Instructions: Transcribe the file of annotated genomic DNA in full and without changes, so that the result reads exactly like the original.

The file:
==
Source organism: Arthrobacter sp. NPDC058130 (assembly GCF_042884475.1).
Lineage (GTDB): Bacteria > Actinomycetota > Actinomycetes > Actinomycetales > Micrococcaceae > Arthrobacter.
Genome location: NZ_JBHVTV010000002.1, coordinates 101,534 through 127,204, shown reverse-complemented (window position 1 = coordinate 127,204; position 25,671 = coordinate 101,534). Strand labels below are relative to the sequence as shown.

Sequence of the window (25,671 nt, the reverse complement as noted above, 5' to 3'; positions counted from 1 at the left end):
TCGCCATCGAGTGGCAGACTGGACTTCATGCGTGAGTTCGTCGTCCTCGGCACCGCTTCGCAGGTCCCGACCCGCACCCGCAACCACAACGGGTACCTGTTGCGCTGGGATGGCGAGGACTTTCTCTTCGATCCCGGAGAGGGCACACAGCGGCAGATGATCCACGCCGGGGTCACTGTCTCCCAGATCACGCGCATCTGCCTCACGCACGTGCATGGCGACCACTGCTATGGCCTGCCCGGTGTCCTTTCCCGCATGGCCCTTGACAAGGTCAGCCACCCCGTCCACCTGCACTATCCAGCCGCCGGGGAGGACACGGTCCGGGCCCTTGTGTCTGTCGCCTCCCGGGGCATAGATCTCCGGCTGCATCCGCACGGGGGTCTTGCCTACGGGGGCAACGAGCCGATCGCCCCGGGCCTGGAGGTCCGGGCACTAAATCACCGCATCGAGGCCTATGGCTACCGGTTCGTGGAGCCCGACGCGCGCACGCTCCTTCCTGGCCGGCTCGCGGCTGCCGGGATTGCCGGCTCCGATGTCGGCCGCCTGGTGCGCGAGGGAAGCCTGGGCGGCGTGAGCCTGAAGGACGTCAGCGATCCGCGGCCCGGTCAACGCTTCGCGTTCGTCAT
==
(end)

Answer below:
Source organism: Arthrobacter sp. NPDC058130 (assembly GCF_042884475.1).
Lineage (GTDB): Bacteria > Actinomycetota > Actinomycetes > Actinomycetales > Micrococcaceae > Arthrobacter.
Genome location: NZ_JBHVTV010000002.1, coordinates 101,534 through 127,204, shown reverse-complemented (window position 1 = coordinate 127,204; position 25,671 = coordinate 101,534). Strand labels below are relative to the sequence as shown.

Sequence of the window (25,671 nt, the reverse complement as noted above, 5' to 3'; positions counted from 1 at the left end):
TCGCCATCGAGTGGCAGACTGGACTTCATGCGTGAGTTCGTCGTCCTCGGCACCGCTTCGCAGGTCCCGACCCGCACCCGCAACCACAACGGGTACCTGTTGCGCTGGGATGGCGAGGACTTTCTCTTCGATCCCGGAGAGGGCACACAGCGGCAGATGATCCACGCCGGGGTCACTGTCTCCCAGATCACGCGCATCTGCCTCACGCACGTGCATGGCGACCACTGCTATGGCCTGCCCGGTGTCCTTTCCCGCATGGCCCTTGACAAGGTCAGCCACCCCGTCCACCTGCACTATCCAGCCGCCGGGGAGGACACGGTCCGGGCCCTTGTGTCTGTCGCCTCCCGGGGCATAGATCTCCGGCTGCATCCGCACGGGGGTCTTGCCTACGGGGGCAACGAGCCGATCGCCCCGGGCCTGGAGGTCCGGGCACTAAATCACCGCATCGAGGCCTATGGCTACCGGTTCGTGGAGCCCGACGCGCGCACGCTCCTTCCTGGCCGGCTCGCGGCTGCCGGGATTGCCGGCTCCGATGTCGGCCGCCTGGTGCGCGAGGGAAGCCTGGGCGGCGTGAGCCTGAAGGACGTCAGCGATCCGCGGCCCGGTCAACGCTTCGCGTTCGTCAT